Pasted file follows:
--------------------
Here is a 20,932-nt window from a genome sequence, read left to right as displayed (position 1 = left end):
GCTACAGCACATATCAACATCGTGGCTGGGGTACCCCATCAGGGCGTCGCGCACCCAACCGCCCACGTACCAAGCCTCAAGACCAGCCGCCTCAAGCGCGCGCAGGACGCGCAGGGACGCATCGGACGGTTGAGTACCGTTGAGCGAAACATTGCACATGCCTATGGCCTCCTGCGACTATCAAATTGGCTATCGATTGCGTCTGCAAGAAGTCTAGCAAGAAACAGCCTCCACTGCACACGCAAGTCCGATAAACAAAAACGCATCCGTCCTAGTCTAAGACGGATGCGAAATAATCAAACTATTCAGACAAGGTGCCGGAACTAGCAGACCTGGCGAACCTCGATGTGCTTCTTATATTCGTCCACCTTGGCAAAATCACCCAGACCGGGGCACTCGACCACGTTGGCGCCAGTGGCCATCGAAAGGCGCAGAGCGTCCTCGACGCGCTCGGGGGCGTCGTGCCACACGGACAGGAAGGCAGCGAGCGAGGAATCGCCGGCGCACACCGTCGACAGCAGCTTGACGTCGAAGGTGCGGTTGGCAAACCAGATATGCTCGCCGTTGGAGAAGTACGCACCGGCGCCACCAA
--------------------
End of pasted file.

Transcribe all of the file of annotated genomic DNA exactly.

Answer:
Here is a 20,932-nt window from a genome sequence, read left to right as displayed (position 1 = left end):
GCTACAGCACATATCAACATCGTGGCTGGGGTACCCCATCAGGGCGTCGCGCACCCAACCGCCCACGTACCAAGCCTCAAGACCAGCCGCCTCAAGCGCGCGCAGGACGCGCAGGGACGCATCGGACGGTTGAGTACCGTTGAGCGAAACATTGCACATGCCTATGGCCTCCTGCGACTATCAAATTGGCTATCGATTGCGTCTGCAAGAAGTCTAGCAAGAAACAGCCTCCACTGCACACGCAAGTCCGATAAACAAAAACGCATCCGTCCTAGTCTAAGACGGATGCGAAATAATCAAACTATTCAGACAAGGTGCCGGAACTAGCAGACCTGGCGAACCTCGATGTGCTTCTTATATTCGTCCACCTTGGCAAAATCACCCAGACCGGGGCACTCGACCACGTTGGCGCCAGTGGCCATCGAAAGGCGCAGAGCGTCCTCGACGCGCTCGGGGGCGTCGTGCCACACGGACAGGAAGGCAGCGAGCGAGGAATCGCCGGCGCACACCGTCGACAGCAGCTTGACGTCGAAGGTGCGGTTGGCAAACCAGATATGCTCGCCGTTGGAGAAGTACGCACCGGCGCCACCAA